Sunday, October 28, 2007

Future Cop-I-Am-Not

So when I tell people I'm from Oakland, I am always quick to defend my hometown, "NO, I don't claim Blood or Crypts...YES, there are nice parts of Oakland...NO I did not carry a gun to school growing up." Tonight though, as I was waiting for my (GASP) Kentucky Fried Chicken in a fit of low blood sugar, I caught what I thought was a fight in front of the cash register out of the corner of my eye. Having spent a few months in South Africa where stories of robberies, carjackings and worse are pressed upon you every time you venture into the city (or any public place for that matter), I reacted quickly in a relatively new response of instant self preservation. As I saw a guy running toward me I pressed myself up against the soda machine and let him pass me by (the store has no tables - just a walk up counter and probably about 100 square feet of standing room). Only as I saw him run out of the store, pursued by another customer, did I realize that I had just made it that much easier for a ROBBER to get past me with the donation box for disadvantaged kids that was previously attached to the counter. I wish I had been more aware of what was going on (instead of so focused on getting the right balance of ice and diet coke in my cup) - if I had just stuck my foot out I'm sure I could have tripped him up. Then again, he was apparently brandishing scissors as a weapon, and there was a sort of desperation in his run as he clutched the box with a pile of ones and the jangle of coins in front of him. True crime Oakland: Watch your quarters and dimes!


Wednesday, October 24, 2007

a scrape that bleeds

Last week I was tearing the thermostat off the wall trying to replace the batteries and get some damn heat up in here. Now, today is the third day in a row in which every window in the house is open trying to air out the heat that's collected in our sunny flat. Lest you think I could make it three sentences without acknowledging this is an analogy for my emotions these days, I'm here to disappoint you.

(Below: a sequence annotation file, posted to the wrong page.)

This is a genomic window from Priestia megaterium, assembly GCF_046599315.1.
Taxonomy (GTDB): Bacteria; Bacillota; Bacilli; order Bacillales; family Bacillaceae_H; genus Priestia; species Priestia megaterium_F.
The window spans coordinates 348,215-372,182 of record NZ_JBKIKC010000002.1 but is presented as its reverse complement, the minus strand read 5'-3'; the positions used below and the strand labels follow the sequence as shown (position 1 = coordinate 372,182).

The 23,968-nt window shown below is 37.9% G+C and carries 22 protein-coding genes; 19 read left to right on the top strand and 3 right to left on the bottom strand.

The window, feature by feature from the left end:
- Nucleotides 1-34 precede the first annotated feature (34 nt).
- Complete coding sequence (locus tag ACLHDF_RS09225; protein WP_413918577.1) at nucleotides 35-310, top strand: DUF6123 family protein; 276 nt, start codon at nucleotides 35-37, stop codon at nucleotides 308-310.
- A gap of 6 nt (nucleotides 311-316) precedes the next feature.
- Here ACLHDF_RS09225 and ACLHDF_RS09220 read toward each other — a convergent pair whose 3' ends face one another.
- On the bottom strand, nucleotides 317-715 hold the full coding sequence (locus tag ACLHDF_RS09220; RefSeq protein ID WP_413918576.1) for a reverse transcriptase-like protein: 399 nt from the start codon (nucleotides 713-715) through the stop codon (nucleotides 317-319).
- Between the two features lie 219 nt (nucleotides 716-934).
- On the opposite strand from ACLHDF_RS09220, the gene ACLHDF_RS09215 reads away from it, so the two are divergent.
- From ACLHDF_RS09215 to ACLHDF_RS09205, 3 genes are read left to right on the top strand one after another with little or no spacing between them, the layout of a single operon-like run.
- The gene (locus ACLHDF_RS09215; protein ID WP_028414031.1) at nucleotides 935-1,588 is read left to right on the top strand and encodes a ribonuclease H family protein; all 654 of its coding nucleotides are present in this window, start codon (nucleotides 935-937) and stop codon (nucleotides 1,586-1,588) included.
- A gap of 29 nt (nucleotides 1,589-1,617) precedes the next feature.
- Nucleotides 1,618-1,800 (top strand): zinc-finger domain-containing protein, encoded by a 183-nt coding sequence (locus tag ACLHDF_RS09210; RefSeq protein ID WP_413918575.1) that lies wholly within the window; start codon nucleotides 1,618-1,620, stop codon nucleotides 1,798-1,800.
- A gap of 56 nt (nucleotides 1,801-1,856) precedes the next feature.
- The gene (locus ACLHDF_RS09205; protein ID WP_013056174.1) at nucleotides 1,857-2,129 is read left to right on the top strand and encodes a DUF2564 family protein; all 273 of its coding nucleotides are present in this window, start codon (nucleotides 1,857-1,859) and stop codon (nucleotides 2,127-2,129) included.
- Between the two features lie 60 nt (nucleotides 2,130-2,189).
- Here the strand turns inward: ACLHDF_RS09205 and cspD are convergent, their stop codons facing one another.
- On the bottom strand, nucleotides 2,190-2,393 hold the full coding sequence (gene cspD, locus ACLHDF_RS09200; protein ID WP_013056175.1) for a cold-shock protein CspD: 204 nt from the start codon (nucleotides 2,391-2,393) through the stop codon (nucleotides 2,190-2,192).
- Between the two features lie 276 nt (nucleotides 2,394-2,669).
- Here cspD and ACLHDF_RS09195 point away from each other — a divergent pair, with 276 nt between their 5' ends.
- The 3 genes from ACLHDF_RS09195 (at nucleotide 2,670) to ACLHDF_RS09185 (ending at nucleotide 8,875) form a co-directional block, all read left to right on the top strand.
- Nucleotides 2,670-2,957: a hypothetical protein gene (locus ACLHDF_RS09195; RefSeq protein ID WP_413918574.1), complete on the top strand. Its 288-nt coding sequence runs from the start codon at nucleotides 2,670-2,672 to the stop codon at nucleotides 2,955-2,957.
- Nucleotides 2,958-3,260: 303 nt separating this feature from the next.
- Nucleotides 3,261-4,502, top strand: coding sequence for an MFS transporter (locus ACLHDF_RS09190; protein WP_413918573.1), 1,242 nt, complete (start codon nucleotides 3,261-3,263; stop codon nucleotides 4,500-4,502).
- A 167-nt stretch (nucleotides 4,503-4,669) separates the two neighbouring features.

In truth, this is always been how my emotions role - sometimes hot, sometimes cold - somewhat extreme highs and hinting at debilitating lows - with sets of static emotion-free time in between. I've done a lot of work internally, with family, in therapy and through trial and error to get to know what to expect from my internal happy-meter - though of course it never fails to catch me off guard how far I have to go. Here's the thing about having had "issues" - you want to sign them away for ever. Family issues - check. Done the yelling, the crying, the forgiving the accepting. Boy issues? Check. Done the alone time, the together time, the walk away from unhealthy time, the hold out for what's good for me time. Work issues? Check. Done the hard time, the boring time, the putting in my time and the let it all go time. But on all fronts, if I'm scraped in just the right way, the blood flows as if no work has been done at all.

I know I'm impatient with myself. I know I don't always give myself the credit I deserve - or perhaps I pick apart the pieces of me that are closer to whole than those that aren't for fear of having to confront real imperfections. The problem with this is that ultimately it's avoidance. It's pretending that I am somewhere that I'm not, because I so badly want to be. I want to be o.k. with where I come from, what I've done, and where I'm going. Unfortunately, sometimes I am not o.k. But rather than acknowledge and deal with this, I pat myself on the back for the work I've done in the past, and deal with my emotions like the ever changing weather around me. They poke up now and then, in brief interactions with the people closest to me, inspired by the true-to-life dramas I watch on t.v. - sometimes in reaction to issues my friends and family are struggling with that don't even involve me. It's tricky - the fall out of wanting to be o.k. sometimes leads to inadvertently hurting yourself or those around you even more than you would if you could just be o.k. with being who you are, where you are - no matter how much you've worked in the past to be at a different point.

Acknowledging this lets the scab start to form, the heat to drop, the chill to thaw. Letting what is simply be - it's better for all involved, especially me.

Monday, October 22, 2007